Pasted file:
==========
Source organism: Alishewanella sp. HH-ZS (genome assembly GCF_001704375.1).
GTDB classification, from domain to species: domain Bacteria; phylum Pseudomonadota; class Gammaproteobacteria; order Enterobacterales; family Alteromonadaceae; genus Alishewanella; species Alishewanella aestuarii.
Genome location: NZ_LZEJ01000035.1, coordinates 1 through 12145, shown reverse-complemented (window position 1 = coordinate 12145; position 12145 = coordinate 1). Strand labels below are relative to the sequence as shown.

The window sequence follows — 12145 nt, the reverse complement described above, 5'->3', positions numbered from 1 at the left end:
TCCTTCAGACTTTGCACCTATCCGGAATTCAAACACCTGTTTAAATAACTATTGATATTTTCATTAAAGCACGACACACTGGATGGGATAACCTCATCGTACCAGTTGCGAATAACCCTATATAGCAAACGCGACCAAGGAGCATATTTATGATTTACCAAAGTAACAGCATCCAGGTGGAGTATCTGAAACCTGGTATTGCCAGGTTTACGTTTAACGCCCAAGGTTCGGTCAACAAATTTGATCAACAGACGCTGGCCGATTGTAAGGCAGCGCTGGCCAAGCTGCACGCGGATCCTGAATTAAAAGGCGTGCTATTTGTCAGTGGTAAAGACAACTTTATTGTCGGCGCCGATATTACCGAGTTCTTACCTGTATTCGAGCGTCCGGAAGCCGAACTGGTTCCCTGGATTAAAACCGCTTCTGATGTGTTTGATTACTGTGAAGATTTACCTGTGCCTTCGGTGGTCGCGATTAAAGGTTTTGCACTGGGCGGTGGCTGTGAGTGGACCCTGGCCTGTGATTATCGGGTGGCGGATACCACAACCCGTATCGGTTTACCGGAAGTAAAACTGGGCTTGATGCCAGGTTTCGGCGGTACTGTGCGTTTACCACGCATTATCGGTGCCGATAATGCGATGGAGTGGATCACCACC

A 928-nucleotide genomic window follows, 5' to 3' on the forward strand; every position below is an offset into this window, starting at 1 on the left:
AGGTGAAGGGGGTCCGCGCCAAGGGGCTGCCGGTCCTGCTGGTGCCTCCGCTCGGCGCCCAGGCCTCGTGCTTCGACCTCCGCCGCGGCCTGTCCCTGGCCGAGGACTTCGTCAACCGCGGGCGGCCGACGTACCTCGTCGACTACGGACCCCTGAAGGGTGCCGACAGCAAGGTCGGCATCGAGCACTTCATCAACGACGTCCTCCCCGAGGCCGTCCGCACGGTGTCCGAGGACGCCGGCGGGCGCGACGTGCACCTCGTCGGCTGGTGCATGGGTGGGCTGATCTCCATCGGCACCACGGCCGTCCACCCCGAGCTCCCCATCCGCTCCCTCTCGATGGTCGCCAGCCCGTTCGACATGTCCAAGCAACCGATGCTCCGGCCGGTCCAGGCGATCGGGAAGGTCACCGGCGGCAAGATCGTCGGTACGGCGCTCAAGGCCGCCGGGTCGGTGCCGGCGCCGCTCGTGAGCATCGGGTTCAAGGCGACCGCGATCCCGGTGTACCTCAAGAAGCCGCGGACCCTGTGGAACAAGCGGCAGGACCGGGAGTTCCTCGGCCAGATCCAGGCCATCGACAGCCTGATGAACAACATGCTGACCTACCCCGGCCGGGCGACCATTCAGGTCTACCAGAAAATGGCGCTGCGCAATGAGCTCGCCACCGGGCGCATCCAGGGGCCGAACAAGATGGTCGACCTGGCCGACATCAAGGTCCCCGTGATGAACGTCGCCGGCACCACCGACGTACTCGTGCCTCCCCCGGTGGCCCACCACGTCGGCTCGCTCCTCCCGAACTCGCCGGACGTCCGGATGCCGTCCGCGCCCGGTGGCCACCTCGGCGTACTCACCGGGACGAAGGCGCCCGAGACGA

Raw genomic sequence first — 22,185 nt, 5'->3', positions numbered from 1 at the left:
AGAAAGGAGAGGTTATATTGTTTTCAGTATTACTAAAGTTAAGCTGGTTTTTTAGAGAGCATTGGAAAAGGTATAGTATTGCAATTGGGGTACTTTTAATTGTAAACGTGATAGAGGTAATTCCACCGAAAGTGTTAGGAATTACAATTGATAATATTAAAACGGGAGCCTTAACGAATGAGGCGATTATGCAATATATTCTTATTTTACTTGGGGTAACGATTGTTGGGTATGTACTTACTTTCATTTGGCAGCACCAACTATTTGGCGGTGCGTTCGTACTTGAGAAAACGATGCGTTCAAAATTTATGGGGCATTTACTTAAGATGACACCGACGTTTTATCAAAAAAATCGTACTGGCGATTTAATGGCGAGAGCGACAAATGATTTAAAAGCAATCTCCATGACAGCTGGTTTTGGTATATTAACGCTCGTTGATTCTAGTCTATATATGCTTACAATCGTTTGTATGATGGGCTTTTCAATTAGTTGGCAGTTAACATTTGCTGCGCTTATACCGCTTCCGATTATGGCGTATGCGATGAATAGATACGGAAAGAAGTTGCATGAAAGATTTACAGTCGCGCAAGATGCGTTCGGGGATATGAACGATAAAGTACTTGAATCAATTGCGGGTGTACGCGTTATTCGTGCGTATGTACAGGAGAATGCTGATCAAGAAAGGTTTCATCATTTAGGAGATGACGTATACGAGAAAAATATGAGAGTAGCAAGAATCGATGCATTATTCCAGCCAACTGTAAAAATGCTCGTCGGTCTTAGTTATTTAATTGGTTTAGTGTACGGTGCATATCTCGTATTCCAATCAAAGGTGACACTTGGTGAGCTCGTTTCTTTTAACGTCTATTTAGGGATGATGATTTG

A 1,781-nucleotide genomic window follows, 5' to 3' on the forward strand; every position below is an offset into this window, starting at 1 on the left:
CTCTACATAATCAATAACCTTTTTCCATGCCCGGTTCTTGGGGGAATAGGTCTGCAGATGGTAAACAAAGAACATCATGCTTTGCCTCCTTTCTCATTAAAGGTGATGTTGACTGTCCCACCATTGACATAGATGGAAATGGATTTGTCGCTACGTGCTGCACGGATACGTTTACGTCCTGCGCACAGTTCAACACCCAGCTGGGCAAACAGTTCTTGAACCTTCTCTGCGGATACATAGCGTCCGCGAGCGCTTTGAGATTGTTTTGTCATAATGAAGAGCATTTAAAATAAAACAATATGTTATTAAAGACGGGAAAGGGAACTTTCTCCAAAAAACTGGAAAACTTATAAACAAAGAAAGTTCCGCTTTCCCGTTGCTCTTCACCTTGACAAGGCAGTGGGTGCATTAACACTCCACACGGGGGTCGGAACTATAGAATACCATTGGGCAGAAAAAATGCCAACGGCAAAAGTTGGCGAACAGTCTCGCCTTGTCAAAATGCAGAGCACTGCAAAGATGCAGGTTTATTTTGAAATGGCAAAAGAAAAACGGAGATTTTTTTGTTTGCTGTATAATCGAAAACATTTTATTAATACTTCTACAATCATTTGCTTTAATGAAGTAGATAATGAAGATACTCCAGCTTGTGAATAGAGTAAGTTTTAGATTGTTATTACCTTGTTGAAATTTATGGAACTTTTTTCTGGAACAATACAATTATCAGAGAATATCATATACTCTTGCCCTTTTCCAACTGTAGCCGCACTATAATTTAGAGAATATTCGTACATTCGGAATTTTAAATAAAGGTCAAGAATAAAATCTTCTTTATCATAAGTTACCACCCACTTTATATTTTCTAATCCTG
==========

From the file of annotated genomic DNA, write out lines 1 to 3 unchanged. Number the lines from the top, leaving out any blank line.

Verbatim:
Source organism: Alishewanella sp. HH-ZS (genome assembly GCF_001704375.1).
GTDB classification, from domain to species: domain Bacteria; phylum Pseudomonadota; class Gammaproteobacteria; order Enterobacterales; family Alteromonadaceae; genus Alishewanella; species Alishewanella aestuarii.
Genome location: NZ_LZEJ01000035.1, coordinates 1 through 12145, shown reverse-complemented (window position 1 = coordinate 12145; position 12145 = coordinate 1). Strand labels below are relative to the sequence as shown.